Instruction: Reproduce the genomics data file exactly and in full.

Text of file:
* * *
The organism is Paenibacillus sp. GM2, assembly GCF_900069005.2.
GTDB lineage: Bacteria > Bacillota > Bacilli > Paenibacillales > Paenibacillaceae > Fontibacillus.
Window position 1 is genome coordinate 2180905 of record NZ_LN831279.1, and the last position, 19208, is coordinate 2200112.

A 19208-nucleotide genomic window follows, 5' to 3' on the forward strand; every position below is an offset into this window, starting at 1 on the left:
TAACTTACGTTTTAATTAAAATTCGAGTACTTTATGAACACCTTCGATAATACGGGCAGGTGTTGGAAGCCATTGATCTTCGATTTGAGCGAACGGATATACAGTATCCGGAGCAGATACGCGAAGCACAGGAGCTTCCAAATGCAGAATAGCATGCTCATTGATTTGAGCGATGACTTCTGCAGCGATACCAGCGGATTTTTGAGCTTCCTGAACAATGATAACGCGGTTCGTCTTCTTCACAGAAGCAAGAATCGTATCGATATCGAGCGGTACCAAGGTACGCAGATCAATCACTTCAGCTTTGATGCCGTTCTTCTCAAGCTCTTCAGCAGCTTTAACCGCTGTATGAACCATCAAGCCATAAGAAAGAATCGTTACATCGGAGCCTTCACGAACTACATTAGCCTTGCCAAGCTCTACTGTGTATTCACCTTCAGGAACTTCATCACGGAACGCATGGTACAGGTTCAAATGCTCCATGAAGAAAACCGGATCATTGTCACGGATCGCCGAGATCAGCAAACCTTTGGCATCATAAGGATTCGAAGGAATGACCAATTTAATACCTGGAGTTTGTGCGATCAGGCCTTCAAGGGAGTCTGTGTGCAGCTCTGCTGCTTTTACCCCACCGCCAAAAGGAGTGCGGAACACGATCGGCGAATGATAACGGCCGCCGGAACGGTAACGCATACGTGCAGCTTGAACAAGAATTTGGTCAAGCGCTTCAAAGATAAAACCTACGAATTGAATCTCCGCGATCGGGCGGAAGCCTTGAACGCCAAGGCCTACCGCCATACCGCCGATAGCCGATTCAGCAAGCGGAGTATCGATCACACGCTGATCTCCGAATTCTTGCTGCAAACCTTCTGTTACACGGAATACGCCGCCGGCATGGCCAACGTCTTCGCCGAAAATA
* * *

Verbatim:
The organism is Paenibacillus sp. GM2, assembly GCF_900069005.2.
GTDB lineage: Bacteria > Bacillota > Bacilli > Paenibacillales > Paenibacillaceae > Fontibacillus.
Window position 1 is genome coordinate 2180905 of record NZ_LN831279.1, and the last position, 19208, is coordinate 2200112.

A 19208-nucleotide genomic window follows, 5' to 3' on the forward strand; every position below is an offset into this window, starting at 1 on the left:
TAACTTACGTTTTAATTAAAATTCGAGTACTTTATGAACACCTTCGATAATACGGGCAGGTGTTGGAAGCCATTGATCTTCGATTTGAGCGAACGGATATACAGTATCCGGAGCAGATACGCGAAGCACAGGAGCTTCCAAATGCAGAATAGCATGCTCATTGATTTGAGCGATGACTTCTGCAGCGATACCAGCGGATTTTTGAGCTTCCTGAACAATGATAACGCGGTTCGTCTTCTTCACAGAAGCAAGAATCGTATCGATATCGAGCGGTACCAAGGTACGCAGATCAATCACTTCAGCTTTGATGCCGTTCTTCTCAAGCTCTTCAGCAGCTTTAACCGCTGTATGAACCATCAAGCCATAAGAAAGAATCGTTACATCGGAGCCTTCACGAACTACATTAGCCTTGCCAAGCTCTACTGTGTATTCACCTTCAGGAACTTCATCACGGAACGCATGGTACAGGTTCAAATGCTCCATGAAGAAAACCGGATCATTGTCACGGATCGCCGAGATCAGCAAACCTTTGGCATCATAAGGATTCGAAGGAATGACCAATTTAATACCTGGAGTTTGTGCGATCAGGCCTTCAAGGGAGTCTGTGTGCAGCTCTGCTGCTTTTACCCCACCGCCAAAAGGAGTGCGGAACACGATCGGCGAATGATAACGGCCGCCGGAACGGTAACGCATACGTGCAGCTTGAACAAGAATTTGGTCAAGCGCTTCAAAGATAAAACCTACGAATTGAATCTCCGCGATCGGGCGGAAGCCTTGAACGCCAAGGCCTACCGCCATACCGCCGATAGCCGATTCAGCAAGCGGAGTATCGATCACACGCTGATCTCCGAATTCTTGCTGCAAACCTTCTGTTACACGGAATACGCCGCCGGCATGGCCAACGTCTTCGCCGAAAATA